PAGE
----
Launched in 2016, the Outreach Center for Deafness and Blindness at OCALI works to increase access and equity for students and families who are impacted by blindness or deafness. The Outreach Center helps to connect resources, training, supports, and relationships so that communities can empower and equip students with what they need, when they need it, to grow, learn, and live their best lives. Continue reading “The Outreach Center for Deafness and Blindness: Building Relationships and Connecting People Across Ohio”
By Michelle Motil, Family Support Liaison, Outreach Center for Deafness and Blindness
For as long as I can remember, I have always wanted to help kids. It’s tough being a kid, particularly a kid with a disability. If there’s anything I can do to help make kids’ lives easier and their futures better, I want to do it. Continue reading “My Passion for Inspiring Kids with Disabilities”
“As the mother of a daughter with autism and someone who works for an organization that supports individuals with autism and other disabilities, I have been able to connect my personal life with my professional life. Because of this, I have a beautiful lens from which to view life with my daughter and with the individuals and families I support through my job.” Continue reading “Julie Short and the Autism Center at OCALI: Connecting Her Personal and Professional Lives to Serve Others”
By Angela Krile and Ron Rogers, OCALI
“For me, in my heart, what I do – it’s not about me. We are servants of servants – our job is to build relationships and speak and lead from the heart.”
When asked about the work he does leading the Universal Design for Learning (UDL) Center at OCALI, Ron Rogers is all about the relationship – and how what he does impacts those relationships between students and those who work with them every day. Continue reading “Ron Rogers and The Universal Design for Learning Center at OCALI – Where the Heart Leads the Head”
By Angela Krile and Carly McVey, OCALI
How one high school program has come full circle through OCALICON
Tim* would just walk the halls alone…he wasn’t causing trouble, so people just let him walk.
Sydney was looking for a way to make a difference in her school….but she didn’t know exactly what she was looking for. Until she found it.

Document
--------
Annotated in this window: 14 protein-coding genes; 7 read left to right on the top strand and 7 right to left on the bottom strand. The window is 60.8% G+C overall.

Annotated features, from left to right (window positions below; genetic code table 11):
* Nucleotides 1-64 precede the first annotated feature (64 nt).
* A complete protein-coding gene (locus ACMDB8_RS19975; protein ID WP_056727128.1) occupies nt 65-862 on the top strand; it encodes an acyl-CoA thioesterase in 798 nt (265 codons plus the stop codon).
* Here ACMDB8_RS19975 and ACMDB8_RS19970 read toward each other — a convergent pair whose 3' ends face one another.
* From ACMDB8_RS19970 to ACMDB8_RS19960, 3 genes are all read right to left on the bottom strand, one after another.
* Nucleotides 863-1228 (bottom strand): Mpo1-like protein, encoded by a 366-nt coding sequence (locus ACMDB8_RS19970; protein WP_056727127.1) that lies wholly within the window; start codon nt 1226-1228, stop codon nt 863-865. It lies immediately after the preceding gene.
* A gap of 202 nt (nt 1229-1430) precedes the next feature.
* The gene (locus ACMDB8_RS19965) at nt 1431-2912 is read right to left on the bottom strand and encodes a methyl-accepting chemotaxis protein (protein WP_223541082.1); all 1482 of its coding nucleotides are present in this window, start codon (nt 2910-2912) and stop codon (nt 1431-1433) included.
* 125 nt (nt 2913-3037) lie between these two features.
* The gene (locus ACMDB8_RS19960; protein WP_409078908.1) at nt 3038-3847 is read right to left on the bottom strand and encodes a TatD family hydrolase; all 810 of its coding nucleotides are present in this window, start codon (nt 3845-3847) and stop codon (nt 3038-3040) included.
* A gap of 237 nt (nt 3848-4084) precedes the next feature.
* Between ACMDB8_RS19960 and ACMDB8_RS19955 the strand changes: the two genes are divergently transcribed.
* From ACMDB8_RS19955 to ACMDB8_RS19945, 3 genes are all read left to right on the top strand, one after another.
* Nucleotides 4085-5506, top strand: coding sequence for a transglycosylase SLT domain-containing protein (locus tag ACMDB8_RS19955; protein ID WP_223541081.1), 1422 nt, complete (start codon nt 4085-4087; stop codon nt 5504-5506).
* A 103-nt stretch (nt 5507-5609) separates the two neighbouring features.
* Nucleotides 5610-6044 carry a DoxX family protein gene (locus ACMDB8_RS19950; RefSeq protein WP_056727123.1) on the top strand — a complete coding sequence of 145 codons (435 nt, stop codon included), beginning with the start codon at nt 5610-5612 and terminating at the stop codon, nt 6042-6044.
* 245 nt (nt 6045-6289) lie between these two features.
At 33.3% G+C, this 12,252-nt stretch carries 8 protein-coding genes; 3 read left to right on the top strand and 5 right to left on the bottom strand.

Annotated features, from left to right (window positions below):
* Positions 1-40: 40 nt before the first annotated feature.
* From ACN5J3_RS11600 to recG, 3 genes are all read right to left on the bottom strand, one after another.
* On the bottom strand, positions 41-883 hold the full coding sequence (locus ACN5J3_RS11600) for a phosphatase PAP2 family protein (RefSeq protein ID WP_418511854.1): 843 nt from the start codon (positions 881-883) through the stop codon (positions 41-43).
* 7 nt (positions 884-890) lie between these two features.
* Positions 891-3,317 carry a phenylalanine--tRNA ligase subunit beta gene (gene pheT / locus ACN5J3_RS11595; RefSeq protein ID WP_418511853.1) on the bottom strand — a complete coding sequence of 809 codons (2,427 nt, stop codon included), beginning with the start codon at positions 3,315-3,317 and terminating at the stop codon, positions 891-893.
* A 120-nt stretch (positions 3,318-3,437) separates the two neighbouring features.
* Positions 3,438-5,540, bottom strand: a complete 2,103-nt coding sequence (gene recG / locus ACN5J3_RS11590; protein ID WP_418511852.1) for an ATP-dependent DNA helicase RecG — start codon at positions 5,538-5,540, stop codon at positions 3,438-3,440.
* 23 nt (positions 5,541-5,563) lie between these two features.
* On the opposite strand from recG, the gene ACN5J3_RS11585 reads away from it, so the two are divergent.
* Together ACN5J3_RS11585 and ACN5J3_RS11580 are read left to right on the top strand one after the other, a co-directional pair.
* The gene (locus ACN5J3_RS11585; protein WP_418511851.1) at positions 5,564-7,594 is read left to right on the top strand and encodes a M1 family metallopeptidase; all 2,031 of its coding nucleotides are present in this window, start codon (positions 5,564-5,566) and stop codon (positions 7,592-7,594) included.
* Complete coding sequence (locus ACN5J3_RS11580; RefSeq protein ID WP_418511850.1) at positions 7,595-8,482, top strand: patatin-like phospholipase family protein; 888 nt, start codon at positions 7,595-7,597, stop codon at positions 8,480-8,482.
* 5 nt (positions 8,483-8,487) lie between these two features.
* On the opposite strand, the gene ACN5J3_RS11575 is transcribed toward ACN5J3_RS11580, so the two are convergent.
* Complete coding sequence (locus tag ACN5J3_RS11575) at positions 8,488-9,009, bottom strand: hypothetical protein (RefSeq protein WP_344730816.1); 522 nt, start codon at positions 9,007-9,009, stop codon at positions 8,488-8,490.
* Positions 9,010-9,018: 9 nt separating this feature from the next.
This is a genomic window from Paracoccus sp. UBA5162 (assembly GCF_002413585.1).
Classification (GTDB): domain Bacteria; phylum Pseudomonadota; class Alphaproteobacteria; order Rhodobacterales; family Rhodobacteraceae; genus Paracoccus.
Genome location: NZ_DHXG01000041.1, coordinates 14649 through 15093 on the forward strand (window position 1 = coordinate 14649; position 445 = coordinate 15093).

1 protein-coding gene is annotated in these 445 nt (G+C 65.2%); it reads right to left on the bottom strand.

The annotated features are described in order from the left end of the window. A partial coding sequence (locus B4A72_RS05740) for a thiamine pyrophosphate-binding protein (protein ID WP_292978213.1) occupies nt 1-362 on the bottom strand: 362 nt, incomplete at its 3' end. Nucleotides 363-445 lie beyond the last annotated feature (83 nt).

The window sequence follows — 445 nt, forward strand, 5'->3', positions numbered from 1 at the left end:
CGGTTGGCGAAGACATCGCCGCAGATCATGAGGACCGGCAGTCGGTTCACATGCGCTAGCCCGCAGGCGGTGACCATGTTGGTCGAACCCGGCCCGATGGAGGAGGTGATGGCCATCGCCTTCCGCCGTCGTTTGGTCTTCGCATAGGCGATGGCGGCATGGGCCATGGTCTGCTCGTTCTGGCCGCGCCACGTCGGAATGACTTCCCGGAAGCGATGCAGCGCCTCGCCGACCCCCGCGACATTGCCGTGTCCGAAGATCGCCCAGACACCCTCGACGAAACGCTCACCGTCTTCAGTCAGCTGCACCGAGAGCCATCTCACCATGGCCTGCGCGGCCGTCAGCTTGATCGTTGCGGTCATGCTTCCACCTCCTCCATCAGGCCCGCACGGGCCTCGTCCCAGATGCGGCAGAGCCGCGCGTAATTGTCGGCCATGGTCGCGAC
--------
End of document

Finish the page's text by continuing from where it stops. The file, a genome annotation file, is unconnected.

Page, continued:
by Vicki Knisely, OCALI
The OCALI Lending Library gives access to over 5,000 resources for any resident of Ohio who is 18 years or older. Our resources include books, DVD’s, assessment tools, and a wide variety of assistive technology. OCALI strives to provide items at the cutting edge of the industry and publishing worlds. Continue reading “OCALI Lending Library”
By Kelli Yeagley, OCALI
Sometimes it’s easy to forget that the concept of “autism” did not begin with glossy ad campaigns, blue light bulbs, and puzzle-themed bumper stickers. Though definitions have slowly adapted to become more inclusive in recent years, the vague outlines of terms like autism and schizophrenia can be traced back to the early 1900’s. Psychiatrist (and noted eugenicist), Paul Eugen Bleuler first used the term autism to describe states within schizophrenia itself. Decades later, Drs. Lorna Wing, Judith Gould, Hans Asperger, Leo Kanner changed things up — emphasizing the importance of social communication, social thinking, and social imagination and working to disconnect it’s previous link with schizophrenia.
They, along with many others, laid the groundwork for a diagnosis that would be considered unique unto itself. Though limited by the scientific knowledge and political climate of their time, this differentiation began dismantling the idea that parents were responsible for their children’s differences and instead attempted to shift the conversation toward natural (e.g. genetic) beginnings, awareness, and acceptance. Continue reading “History Lesson”